Designing to support concierge healthcare services is one of the most welcomed trends. Concierge healthcare goes above and beyond the basics of traditional service. While services vary from facility to facility, concierge healthcare can offer patients house calls, after-hours access to physicians, assistance understanding and completing insurance claims, same-day or next-day appointments, larger rooms, and luxurious waiting areas. In most cases, patients are charged an annual or monthly fee to gain access to these special services.
If you want to take advantage of this trend in your healthcare facility, you can create your own concierge plan by focusing on the following interior design details:
Neutral-Colored Waiting and Exam Areas
A neutral-colored palette makes spaces appear more sophisticated and helps patients feel more at ease. Crisp white sheets and eggshell-colored walls remind visitors of clean, luxurious spas. You can also add calming pops of pastel shades, such as blue sky blue or mint green, without losing the room’s sense of serenity.
Private Waiting Rooms
Secluded rooms in which patients can enjoy complimentary fresh coffee, watch TV, and surf the web on facility-provided mobile tablets will make them feel like VIPs. Comfortable armchairs and sofas, as well as warm wall colors, will make the space feel cozy.
Wayfinding that Supports Technology
Concierge healthcare goes deeper into technology than just offering check-in kiosks. For example, if you have a wearable digital fitness device, a concierge healthcare physician could download the information from the device right into your electronic medical record to learn more about and keep an eye on your activity patterns. One simple interior design detail that can complement this service is signage. A lack of clear wayfinding information can ruin the patience and visitor experience, especially when a receptionist has been replaced by a kiosk. Clear signage won’t add to the stress a patient might feel before and after appointments.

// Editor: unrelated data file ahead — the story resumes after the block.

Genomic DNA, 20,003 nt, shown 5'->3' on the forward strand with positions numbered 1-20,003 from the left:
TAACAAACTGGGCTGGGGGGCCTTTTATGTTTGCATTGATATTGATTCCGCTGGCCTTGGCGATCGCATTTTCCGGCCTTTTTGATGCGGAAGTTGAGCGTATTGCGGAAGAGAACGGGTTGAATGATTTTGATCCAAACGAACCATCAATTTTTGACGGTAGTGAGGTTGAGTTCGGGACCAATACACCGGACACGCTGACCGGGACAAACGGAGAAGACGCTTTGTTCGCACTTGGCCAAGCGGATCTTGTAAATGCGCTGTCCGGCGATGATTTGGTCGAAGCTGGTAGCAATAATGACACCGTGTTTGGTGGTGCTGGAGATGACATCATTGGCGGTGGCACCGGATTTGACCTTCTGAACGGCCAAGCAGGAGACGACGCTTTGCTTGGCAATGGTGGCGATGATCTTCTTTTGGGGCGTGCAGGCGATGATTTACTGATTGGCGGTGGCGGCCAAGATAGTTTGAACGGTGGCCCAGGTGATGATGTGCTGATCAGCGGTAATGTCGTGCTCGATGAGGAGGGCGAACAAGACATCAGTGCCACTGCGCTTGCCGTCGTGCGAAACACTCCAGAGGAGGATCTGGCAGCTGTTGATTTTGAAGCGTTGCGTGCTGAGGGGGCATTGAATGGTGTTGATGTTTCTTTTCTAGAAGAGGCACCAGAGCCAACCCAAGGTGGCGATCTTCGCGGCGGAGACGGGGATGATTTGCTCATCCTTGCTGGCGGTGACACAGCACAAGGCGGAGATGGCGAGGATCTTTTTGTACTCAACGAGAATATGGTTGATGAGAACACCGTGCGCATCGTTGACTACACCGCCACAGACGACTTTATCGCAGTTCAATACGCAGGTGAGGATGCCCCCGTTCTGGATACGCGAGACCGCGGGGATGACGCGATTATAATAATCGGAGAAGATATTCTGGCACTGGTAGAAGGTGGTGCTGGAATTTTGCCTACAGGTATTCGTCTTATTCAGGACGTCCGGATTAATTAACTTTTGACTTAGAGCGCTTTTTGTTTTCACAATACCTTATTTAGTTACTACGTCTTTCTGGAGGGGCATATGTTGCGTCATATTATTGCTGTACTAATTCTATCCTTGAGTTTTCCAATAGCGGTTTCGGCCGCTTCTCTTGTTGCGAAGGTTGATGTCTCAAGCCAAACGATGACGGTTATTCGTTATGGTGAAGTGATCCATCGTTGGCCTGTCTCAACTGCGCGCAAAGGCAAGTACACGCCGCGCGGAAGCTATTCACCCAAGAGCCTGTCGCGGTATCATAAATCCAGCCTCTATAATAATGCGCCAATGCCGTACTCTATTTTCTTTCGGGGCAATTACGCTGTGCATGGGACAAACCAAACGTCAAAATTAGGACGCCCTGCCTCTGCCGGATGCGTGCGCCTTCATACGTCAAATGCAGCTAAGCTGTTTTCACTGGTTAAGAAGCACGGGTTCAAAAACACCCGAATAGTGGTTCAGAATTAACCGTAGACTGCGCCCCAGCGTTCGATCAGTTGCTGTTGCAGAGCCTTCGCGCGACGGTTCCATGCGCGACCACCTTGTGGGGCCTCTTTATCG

Designing for concierge or concierge-like healthcare can help make all visitors feel as if they are in a warm, modern, technologically-advanced facility.
Careful thought must go into planning healthcare interior design. At HMC Architects, we have years of experience designing for the healthcare sector and implementing the interior features that lead to the best patient, staff, and visitor experiences. We consider every aspect of your project, from aesthetic and technical needs and desires to budget and patient satisfaction. Whether you want to incorporate just some of these healthcare interior design trends in an existing facility or you are looking to design and build a brand new facility, our team will help you achieve your goals.
To learn more about the healthcare interior design trends that will have the greatest impact on your facility, contact HMC Architects today. If you have specific questions about interior design, email Pam Maynard, Principal and Director of Interior Architecture, directly.